‘The point of the situation’ – 7 Lessons We Have Learned So Far

Recurso 22
Recurso 26


Dominican Republic


Gioel Gioacchino

Our time in Esperanza has come to an end. As we get into our last week in the Dominican Republic, I feel that Kirsten, Kevin and I have a bunch of epiphanies about what the ‘whys’ ‘whats’ and ‘hows’ of delivering projects. We tend to be too ‘high’ in our moments of panic and glory to really understand what we should be taking out of our experiences. Instead, the most interesting reflections we have had emerged in the many day and night ‘debriefing’ sessions (this brilliant sessions usually entail A LOT of laughter, music, claps, and ridiculous tangents).

This entry sums up some of our reflections. Kirsten, Kevin and I seem to agree on these 7 points but I am sure there are a lot they have to add. Anyhow- here we go.

1) Manage your expectations

This point has a lot of different facets to it. Travelling and working on projects is freaking exciting (If you love Recrear there is simply not questioning this statement). It is normal to have expectations- about the way you are going to feel, about the culture you are getting in, about your team’s dynamics, your projects, your target group- about pretty much everything. Excitement and adrenaline are oxygen for projects. But we are finding that our capacity to reassess our expectations is an even greater asset than the excitement itself.

Personally, I tend to end up feeling more fulfilled than I initially expected. At the same time, there is very high degree of fluidly to the work we are doing, and it is important to roll with it. There is an infinite number of dynamics you should be able to control in order to make things run smoothly at all times. Realistically, plan as much as you can yet still expect chaos. In this way, you will feel reassured by what works out as you planned out, and less frustrated when things take another direction. With this more realistic expectation you will be able to fully appreciate those priceless moments (that seem to be quite frequent in our experience) where things don’t go as planned at all- but they just randomly (?) end up being even more epic than you could have ever anticipated. The most precious moments are those hidden in the pocket of your projects. For me, for example, they tend to be the powerful side conversations that start from unexpectedly insightful and ‘on point’ questions by participant.

Delivering RecrearParticipacion, we have been listing to and developing people’s project ideas. Thinking about other’s opportunities is like feeding coins in a vending machine of ideas; your entrepreneurial side risks getting an overdose of creativity. For us in this past week the rule of thumb to decide what can we discuss, think about and explore has been one: ‘how much energy do you have before you pass out with your flipcharts on the bed and your hands still on your laptop?’ This strategy might now be the most efficient; we are yet to learn all the tricks. I am aware I need to manage my frustration when I feel I cannot do as much as I would like to. Yet, this does not mean I will be less excited and willing to celebrate every little success we have, whether it is expected or not.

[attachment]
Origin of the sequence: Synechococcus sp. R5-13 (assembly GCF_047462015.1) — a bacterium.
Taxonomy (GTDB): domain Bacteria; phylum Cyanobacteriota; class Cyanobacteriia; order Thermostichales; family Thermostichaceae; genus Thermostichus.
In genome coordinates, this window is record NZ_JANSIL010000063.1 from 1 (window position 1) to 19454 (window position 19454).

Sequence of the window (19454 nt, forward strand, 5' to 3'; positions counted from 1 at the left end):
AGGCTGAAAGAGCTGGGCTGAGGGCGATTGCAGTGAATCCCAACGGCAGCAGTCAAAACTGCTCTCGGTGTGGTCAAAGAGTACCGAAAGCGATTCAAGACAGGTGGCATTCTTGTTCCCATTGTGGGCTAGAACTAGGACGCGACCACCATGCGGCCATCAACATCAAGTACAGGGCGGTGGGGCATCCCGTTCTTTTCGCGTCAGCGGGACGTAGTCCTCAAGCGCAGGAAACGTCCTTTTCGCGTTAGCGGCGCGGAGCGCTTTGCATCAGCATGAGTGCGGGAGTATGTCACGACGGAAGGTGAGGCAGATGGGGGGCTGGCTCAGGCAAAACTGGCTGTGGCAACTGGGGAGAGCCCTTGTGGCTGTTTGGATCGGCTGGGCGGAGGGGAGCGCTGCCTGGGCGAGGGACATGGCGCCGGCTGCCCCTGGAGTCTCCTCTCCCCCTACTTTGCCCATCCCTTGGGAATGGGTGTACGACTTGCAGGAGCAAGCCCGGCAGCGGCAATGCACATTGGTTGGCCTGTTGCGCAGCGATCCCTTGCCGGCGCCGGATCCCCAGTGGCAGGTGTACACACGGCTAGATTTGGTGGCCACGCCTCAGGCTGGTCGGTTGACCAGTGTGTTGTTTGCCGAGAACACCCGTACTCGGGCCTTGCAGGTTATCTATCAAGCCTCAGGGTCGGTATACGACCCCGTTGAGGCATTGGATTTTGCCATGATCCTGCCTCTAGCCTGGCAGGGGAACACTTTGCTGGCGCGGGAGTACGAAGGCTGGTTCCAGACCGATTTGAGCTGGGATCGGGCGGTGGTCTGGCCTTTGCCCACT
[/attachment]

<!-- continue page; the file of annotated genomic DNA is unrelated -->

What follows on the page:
So to sum up, manage your expectation carefully- but take celebration seriously.

2)     Be flexible

This lesson alone is basically the ABC of any project (life included). Again, things get messy at times. The people you work with and for should be the compass of your flexibility. At times, you will look at who is in front of you and realize that you need to throw all what you have planned out the window and play by ear. Other times, you might see great opportunities and you just need to embrace it and try doing a lot more than you expected. For me it is important to step into a session and ask: ‘how can we make the most out of today considering the group, our resources, the energy level, the space we are working in etc. etc.?’. Of course, this is easier said than  done…

Flexibility is not only essential during sessions, it is basically a 24/7 mantra. It entails resourcefulness and patience. For example, we prepared power point and prezi presentations to deliver during Recrear Partecipacion- in English. Today, we managed a session with no projector, no flipcharts or markers and… in French! Post freak out, resourcefulness is a natural instinctive reaction. Basically, the trick is just to avoid the freak out directly- or at least, to reduce it to bare minimum.

Patience, at least for me, is a tougher component of flexibility. Frustration, says my dictionary, is caused by the ‘inability to change or achieve something’. Basically, under stress and unpredictable circumstances a little of frustration is a natural body function. When you are working as closely as we are with a group of people, there is little you can do without coordination. The sense of codependency and lack of control for the dynamics that dictate your work and your day can make one feel very fragile. Yet, being impatient brings only more impatience. Instead, the willingness to play along, compromise and follow the flow is a wise investment.

Oh well, I guess these 7 lessons are not a quick deal. Kirsten and Kevin have been snoring for a while, the remaining ten will be posted daily.  Check back to learn all 7.

Gioel Gioacchino

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